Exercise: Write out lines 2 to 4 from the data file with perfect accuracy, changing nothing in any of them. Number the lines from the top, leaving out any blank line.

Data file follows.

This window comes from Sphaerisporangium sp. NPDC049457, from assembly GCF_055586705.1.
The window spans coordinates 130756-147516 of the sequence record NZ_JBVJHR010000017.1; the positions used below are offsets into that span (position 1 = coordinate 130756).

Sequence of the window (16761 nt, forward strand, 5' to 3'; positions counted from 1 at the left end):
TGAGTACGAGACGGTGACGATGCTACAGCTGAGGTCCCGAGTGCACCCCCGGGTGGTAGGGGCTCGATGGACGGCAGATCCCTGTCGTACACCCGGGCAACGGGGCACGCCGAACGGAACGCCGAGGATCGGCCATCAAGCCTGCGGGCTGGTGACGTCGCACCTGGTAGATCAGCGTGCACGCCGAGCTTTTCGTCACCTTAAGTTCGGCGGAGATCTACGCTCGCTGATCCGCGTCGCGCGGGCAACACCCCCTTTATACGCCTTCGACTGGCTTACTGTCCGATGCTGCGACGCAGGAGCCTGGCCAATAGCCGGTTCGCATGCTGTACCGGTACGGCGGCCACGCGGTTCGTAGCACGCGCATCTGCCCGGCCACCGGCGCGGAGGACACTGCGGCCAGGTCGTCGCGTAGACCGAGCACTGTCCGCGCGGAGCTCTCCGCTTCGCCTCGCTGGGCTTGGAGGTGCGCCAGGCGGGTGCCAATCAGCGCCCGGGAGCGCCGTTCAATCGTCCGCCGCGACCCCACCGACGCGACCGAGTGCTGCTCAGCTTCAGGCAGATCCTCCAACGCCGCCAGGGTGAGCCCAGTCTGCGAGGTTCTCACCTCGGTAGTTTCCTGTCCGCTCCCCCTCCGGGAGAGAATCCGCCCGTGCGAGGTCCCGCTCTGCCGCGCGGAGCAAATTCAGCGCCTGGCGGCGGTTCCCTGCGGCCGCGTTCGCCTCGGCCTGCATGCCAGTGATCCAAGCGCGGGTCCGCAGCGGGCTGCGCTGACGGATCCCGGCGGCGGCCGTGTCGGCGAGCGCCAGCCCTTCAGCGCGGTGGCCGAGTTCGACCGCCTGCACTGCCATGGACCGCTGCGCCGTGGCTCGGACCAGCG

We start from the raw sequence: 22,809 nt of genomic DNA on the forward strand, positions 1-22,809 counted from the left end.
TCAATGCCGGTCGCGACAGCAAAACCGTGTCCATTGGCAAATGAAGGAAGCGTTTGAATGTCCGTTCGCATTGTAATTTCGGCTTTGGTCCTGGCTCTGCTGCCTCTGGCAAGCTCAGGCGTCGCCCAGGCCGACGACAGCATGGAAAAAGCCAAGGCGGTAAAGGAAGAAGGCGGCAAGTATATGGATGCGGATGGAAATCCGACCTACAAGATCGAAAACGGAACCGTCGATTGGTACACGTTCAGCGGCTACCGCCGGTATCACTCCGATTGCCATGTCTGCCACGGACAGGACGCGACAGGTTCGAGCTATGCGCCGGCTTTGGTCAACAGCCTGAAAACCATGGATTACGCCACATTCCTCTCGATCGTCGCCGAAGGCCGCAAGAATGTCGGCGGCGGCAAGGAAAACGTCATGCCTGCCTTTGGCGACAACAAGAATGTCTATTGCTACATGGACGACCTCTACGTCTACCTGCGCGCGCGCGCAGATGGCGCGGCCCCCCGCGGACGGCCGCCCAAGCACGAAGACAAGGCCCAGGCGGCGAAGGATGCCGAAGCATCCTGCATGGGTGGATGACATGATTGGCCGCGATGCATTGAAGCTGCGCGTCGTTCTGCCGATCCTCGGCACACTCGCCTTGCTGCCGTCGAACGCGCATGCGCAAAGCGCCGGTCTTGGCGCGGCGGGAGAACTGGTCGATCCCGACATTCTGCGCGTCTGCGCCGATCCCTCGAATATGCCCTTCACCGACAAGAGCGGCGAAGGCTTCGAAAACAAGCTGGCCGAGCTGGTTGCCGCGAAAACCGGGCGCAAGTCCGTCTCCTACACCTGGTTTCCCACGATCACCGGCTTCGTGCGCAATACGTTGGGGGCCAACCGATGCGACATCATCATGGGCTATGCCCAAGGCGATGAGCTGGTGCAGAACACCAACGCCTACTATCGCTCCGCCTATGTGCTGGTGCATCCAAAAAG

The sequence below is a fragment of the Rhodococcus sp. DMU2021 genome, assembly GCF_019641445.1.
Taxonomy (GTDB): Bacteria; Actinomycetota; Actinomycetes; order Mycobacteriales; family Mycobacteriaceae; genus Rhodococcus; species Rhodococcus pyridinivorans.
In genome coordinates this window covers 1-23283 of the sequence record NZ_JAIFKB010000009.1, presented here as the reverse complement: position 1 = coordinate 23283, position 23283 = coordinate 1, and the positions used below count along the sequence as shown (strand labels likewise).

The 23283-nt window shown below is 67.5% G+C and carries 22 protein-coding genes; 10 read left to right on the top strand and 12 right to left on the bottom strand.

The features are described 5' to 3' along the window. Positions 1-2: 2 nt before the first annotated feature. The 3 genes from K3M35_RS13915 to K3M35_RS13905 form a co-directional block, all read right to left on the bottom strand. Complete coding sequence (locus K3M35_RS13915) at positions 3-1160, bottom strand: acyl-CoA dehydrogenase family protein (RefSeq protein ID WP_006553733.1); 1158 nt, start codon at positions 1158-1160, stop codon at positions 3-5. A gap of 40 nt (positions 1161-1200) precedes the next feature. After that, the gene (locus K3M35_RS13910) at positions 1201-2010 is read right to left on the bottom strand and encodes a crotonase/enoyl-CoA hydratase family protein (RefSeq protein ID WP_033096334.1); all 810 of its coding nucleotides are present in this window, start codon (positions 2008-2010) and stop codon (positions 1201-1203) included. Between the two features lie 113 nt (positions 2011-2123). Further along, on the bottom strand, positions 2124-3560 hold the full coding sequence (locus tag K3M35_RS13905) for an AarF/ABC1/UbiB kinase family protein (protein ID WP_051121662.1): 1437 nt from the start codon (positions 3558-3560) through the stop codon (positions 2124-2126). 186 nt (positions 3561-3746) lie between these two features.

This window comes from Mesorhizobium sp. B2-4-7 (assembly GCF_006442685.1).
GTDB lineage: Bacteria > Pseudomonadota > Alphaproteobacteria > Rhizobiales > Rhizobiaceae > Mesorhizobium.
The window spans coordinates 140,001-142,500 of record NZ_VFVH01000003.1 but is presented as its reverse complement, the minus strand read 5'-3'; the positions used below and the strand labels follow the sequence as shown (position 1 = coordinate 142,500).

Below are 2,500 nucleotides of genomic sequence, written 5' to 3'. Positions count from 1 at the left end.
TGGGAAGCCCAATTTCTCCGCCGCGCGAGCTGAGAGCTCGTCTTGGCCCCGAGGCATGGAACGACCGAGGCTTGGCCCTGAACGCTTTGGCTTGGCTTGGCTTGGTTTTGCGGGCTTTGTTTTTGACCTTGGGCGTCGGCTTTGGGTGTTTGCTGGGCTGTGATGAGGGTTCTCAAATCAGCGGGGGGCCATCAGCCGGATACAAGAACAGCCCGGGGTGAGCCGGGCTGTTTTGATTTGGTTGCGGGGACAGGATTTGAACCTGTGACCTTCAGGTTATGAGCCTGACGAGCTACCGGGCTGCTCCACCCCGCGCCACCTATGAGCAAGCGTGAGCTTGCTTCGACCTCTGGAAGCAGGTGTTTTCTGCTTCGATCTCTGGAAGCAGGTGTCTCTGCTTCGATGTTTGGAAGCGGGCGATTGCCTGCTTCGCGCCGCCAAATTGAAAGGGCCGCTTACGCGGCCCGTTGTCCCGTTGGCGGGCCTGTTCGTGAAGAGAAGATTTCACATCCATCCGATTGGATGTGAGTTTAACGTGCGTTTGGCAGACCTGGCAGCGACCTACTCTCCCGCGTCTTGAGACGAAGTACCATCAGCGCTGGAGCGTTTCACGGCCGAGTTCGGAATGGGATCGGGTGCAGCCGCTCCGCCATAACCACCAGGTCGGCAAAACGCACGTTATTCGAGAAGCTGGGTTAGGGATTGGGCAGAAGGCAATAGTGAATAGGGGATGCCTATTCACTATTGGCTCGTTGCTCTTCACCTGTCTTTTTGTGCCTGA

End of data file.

The window spans coordinates 130756-147516 of the sequence record NZ_JBVJHR010000017.1; the positions used below are offsets into that span (position 1 = coordinate 130756).

Sequence of the window (16761 nt, forward strand, 5' to 3'; positions counted from 1 at the left end):
TGAGTACGAGACGGTGACGATGCTACAGCTGAGGTCCCGAGTGCACCCCCGGGTGGTAGGGGCTCGATGGACGGCAGATCCCTGTCGTACACCCGGGCAACGGGGCACGCCGAACGGAACGCCGAGGATCGGCCATCAAGCCTGCGGGCTGGTGACGTCGCACCTGGTAGATCAGCGTGCACGCCGAGCTTTTCGTCACCTTAAGTTCGGCGGAGATCTACGCTCGCTGATCCGCGTCGCGCGGGCAACACCCCCTTTATACGCCTTCGACTGGCTTACTGTCCGATGCTGCGACGCAGGAGCCTGGCCAATAGCCGGTTCGCATGCTGTACCGGTACGGCGGCCACGCGGTTCGTAGCACGCGCATCTGCCCGGCCACCGGCGCGGAGGACACTGCGGCCAGGTCGTCGCGTAGACCGAGCACTGTCCGCGCGGAGCTCTCCGCTTCGCCTCGCTGGGCTTGGAGGTGCGCCAGGCGGGTGCCAATCAGCGCCCGGGAGCGCCGTTCAATCGTCCGCCGCGACCCCACCGACGCGACCGAGTGCTGCTCAGCTTCAGGCAGATCCTCCAACGCCGCCAGGGTGAGCCCAGTCTGCGAGGTTCTCACCTCGGTAGTTTCCTGTCCGCTCCCCCTCCGGGAGAGAATCCGCCCGTGCGAGGTCCCGCTCTGCCGCGCGGAGCAAATTCAGCGCCTGGCGGCGGTTCCCTGCGGCCGCGTTCGCCTCGGCCTGCATGCCAGTGATCCAAGCGCGGGTCCGCAGCGGGCTGCGCTGACGGATCCCGGCGGCGGCCGTGTCGGCGAGCGCCAGCCCTTCAGCGCGGTGGCCGAGTTCGACCGCCTGCACTGCCATGGACCGCTGCGCCGTGGCTCGGACCAGCG